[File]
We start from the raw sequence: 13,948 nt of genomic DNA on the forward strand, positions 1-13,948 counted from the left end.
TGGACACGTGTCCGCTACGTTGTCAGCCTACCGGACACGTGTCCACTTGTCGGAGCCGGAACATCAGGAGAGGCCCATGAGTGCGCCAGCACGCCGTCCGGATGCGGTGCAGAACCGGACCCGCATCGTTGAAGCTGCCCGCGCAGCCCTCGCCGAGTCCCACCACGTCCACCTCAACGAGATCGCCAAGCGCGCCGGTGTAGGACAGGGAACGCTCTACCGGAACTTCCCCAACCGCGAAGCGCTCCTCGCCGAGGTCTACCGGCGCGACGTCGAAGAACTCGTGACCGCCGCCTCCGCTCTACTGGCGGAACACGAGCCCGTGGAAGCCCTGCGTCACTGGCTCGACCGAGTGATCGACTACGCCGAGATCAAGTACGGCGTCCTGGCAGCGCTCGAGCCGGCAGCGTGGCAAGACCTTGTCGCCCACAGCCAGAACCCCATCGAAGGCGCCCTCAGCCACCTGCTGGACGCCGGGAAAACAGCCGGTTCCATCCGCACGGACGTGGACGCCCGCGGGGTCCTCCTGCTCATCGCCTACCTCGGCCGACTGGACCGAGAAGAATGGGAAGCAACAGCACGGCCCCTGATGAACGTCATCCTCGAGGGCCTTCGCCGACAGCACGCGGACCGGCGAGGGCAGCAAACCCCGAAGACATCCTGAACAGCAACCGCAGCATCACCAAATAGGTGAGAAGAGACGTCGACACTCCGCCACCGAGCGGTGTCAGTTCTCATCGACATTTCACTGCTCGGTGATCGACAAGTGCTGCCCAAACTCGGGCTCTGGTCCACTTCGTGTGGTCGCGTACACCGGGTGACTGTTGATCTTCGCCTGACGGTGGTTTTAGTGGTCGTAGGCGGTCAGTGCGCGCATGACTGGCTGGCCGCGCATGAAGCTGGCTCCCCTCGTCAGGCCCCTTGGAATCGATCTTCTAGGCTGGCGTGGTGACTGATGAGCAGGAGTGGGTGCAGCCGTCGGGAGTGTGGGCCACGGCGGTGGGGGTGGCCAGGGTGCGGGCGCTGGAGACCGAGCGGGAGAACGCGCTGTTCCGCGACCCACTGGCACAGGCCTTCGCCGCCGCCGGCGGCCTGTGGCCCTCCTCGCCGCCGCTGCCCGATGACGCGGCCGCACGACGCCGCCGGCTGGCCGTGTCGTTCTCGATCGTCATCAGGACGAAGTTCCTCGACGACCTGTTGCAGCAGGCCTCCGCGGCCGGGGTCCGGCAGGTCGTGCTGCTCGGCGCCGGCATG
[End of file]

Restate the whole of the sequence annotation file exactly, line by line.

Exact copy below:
We start from the raw sequence: 13,948 nt of genomic DNA on the forward strand, positions 1-13,948 counted from the left end.
TGGACACGTGTCCGCTACGTTGTCAGCCTACCGGACACGTGTCCACTTGTCGGAGCCGGAACATCAGGAGAGGCCCATGAGTGCGCCAGCACGCCGTCCGGATGCGGTGCAGAACCGGACCCGCATCGTTGAAGCTGCCCGCGCAGCCCTCGCCGAGTCCCACCACGTCCACCTCAACGAGATCGCCAAGCGCGCCGGTGTAGGACAGGGAACGCTCTACCGGAACTTCCCCAACCGCGAAGCGCTCCTCGCCGAGGTCTACCGGCGCGACGTCGAAGAACTCGTGACCGCCGCCTCCGCTCTACTGGCGGAACACGAGCCCGTGGAAGCCCTGCGTCACTGGCTCGACCGAGTGATCGACTACGCCGAGATCAAGTACGGCGTCCTGGCAGCGCTCGAGCCGGCAGCGTGGCAAGACCTTGTCGCCCACAGCCAGAACCCCATCGAAGGCGCCCTCAGCCACCTGCTGGACGCCGGGAAAACAGCCGGTTCCATCCGCACGGACGTGGACGCCCGCGGGGTCCTCCTGCTCATCGCCTACCTCGGCCGACTGGACCGAGAAGAATGGGAAGCAACAGCACGGCCCCTGATGAACGTCATCCTCGAGGGCCTTCGCCGACAGCACGCGGACCGGCGAGGGCAGCAAACCCCGAAGACATCCTGAACAGCAACCGCAGCATCACCAAATAGGTGAGAAGAGACGTCGACACTCCGCCACCGAGCGGTGTCAGTTCTCATCGACATTTCACTGCTCGGTGATCGACAAGTGCTGCCCAAACTCGGGCTCTGGTCCACTTCGTGTGGTCGCGTACACCGGGTGACTGTTGATCTTCGCCTGACGGTGGTTTTAGTGGTCGTAGGCGGTCAGTGCGCGCATGACTGGCTGGCCGCGCATGAAGCTGGCTCCCCTCGTCAGGCCCCTTGGAATCGATCTTCTAGGCTGGCGTGGTGACTGATGAGCAGGAGTGGGTGCAGCCGTCGGGAGTGTGGGCCACGGCGGTGGGGGTGGCCAGGGTGCGGGCGCTGGAGACCGAGCGGGAGAACGCGCTGTTCCGCGACCCACTGGCACAGGCCTTCGCCGCCGCCGGCGGCCTGTGGCCCTCCTCGCCGCCGCTGCCCGATGACGCGGCCGCACGACGCCGCCGGCTGGCCGTGTCGTTCTCGATCGTCATCAGGACGAAGTTCCTCGACGACCTGTTGCAGCAGGCCTCCGCGGCCGGGGTCCGGCAGGTCGTGCTGCTCGGCGCCGGCATG